Forgive the Vidal Sasoon reference, but that old advertising
tagline sure made a good point. A partnership is only successful
if the customer is happy with the outcome.
In this blog series so far, we've established that strategic
partners are customer-centric, they inspire thought leadership
in themselves and in their customers, and they achieve business
innovation for their clients.
But here's what really sets them apart: they hold themselves
accountable to those values by tying their own success to the
customer's business outcomes. They share risk in a tangible way.
A lot of people can be successful when things are going well. But it takes a true
leader to create positive impact from a crisis situation – to maximize the potential
of any given challenging situation and use it to reach the next level.
In the middle of a crisis, it's natural for everyone to be in panic mode. The more
critical the business issue at stake, the higher the level of panic. But if we continue
to operate in that mode, it will make the situation worse and continue the downward
spiral, ultimately resulting in critical breakdown.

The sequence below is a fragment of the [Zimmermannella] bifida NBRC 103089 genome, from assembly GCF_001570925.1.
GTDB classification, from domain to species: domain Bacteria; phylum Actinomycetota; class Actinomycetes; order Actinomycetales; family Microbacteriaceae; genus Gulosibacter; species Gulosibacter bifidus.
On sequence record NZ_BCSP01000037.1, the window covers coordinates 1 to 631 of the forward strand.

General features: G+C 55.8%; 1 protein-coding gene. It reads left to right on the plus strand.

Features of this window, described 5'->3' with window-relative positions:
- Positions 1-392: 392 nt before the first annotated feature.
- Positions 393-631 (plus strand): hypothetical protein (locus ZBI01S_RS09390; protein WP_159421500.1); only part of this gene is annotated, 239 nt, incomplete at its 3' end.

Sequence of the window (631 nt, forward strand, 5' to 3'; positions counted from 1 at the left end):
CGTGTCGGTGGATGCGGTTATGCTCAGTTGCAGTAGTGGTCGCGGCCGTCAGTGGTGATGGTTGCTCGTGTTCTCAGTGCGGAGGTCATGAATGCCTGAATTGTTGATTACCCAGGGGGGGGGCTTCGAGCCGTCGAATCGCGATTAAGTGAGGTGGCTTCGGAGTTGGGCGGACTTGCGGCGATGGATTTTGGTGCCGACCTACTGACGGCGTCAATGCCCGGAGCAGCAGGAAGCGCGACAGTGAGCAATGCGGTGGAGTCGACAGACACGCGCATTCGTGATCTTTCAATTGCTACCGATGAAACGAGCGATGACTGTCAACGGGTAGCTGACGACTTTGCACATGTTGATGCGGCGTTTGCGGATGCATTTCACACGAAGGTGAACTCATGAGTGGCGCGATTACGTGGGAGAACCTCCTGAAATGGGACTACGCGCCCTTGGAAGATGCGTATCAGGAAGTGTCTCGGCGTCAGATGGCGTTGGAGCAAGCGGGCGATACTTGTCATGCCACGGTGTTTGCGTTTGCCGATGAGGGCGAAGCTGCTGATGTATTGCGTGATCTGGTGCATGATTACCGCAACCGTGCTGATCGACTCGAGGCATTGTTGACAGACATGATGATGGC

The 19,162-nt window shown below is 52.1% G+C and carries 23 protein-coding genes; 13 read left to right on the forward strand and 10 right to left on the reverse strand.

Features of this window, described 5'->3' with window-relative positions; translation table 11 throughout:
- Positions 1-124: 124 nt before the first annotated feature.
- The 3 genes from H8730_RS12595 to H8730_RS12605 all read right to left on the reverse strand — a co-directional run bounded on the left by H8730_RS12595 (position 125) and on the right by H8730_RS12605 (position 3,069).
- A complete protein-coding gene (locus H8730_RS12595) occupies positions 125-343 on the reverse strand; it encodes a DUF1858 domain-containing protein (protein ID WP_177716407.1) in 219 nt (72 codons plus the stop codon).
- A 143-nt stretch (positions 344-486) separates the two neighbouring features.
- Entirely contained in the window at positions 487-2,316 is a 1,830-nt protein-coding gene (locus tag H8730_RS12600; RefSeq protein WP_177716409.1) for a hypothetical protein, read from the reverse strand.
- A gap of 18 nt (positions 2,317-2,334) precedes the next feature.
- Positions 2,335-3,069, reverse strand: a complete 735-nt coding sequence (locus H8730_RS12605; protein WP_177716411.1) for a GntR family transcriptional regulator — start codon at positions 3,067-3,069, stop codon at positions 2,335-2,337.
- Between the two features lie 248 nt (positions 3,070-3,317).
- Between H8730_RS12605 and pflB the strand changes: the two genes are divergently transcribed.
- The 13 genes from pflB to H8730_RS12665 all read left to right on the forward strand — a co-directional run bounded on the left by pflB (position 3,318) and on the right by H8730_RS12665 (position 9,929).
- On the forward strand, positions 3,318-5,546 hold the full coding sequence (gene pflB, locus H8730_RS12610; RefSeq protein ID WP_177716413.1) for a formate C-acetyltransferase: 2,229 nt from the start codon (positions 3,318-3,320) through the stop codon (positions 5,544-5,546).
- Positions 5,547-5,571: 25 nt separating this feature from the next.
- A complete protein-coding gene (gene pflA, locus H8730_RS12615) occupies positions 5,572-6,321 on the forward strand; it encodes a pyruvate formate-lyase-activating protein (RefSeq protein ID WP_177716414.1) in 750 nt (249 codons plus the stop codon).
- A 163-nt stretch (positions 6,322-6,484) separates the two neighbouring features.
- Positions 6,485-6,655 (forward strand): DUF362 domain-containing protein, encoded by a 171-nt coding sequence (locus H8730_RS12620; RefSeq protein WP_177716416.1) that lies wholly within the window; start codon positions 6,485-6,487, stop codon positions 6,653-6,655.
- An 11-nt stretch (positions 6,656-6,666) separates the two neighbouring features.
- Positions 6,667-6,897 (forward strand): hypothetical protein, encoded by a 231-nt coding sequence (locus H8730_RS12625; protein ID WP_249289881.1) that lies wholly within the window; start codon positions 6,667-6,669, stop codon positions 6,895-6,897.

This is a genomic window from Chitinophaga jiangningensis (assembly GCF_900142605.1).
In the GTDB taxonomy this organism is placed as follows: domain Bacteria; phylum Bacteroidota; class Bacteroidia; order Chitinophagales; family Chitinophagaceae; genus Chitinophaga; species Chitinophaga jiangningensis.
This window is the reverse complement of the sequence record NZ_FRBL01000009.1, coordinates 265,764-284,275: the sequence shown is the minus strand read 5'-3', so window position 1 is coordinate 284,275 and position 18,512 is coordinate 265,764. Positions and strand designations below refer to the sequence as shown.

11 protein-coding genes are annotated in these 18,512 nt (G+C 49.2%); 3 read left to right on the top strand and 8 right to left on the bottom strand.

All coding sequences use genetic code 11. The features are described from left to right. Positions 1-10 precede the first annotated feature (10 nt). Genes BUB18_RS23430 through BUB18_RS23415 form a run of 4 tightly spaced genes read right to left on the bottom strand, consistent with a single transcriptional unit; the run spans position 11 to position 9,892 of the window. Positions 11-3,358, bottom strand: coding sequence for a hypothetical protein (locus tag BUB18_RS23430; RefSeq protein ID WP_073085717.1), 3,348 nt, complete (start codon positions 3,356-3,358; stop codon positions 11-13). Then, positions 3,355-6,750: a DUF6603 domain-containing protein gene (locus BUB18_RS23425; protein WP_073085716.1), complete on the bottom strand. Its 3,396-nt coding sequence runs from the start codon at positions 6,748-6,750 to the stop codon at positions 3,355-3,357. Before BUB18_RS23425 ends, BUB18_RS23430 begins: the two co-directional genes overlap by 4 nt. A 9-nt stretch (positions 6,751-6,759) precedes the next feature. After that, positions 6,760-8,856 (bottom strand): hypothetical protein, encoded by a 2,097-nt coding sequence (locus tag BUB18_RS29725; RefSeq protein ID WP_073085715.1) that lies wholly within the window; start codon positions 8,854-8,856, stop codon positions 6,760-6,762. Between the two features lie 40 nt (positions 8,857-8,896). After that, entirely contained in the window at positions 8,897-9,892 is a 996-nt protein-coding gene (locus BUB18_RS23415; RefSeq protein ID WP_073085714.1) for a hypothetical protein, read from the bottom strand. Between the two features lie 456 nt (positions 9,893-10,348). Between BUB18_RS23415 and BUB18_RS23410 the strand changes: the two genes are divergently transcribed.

Most CIOs I know are highly creative people. They have to constantly assess new technologies, design new ways to solve problems, and manage complex implementations throughout global organizations.
Sure, there is a lot of technical knowledge behind each of those tasks. But it takes an agile mind to accomplish all of that successfully.
CIOs have traditionally been responsible for maintaining an organization’s IT machine – which means that most of a CIO’s budget is allocated to maintenance and operations. So they haven’t always been able to let their creativity run wild.
The CIO has a unique challenge among all C-level executives. More than the others, you have to strike a balance between your left brain and right brain. You have to keep the traditional IT aspects functioning at optimal levels, streamlining operations and reducing costs.
But you also have to be creative, optimistic and far-reaching, brainstorming ideas for how to stretch the business into new areas.
The phrase “strategic partner” has become so familiar that I fear it’s lost its ability to convey its own importance. Every time two companies announce a partnership, they call it strategic.
But slapping the label on it doesn’t make it so.
Here’s why being truly strategic matters: the blistering pace of change in information technology is transforming the role of the CIO. To survive, CIOs must become business strategists. To become business strategists, CIOs must be free to focus on business outcomes– not just IT outcomes – and they must have service providers that will partner with them in that endeavor.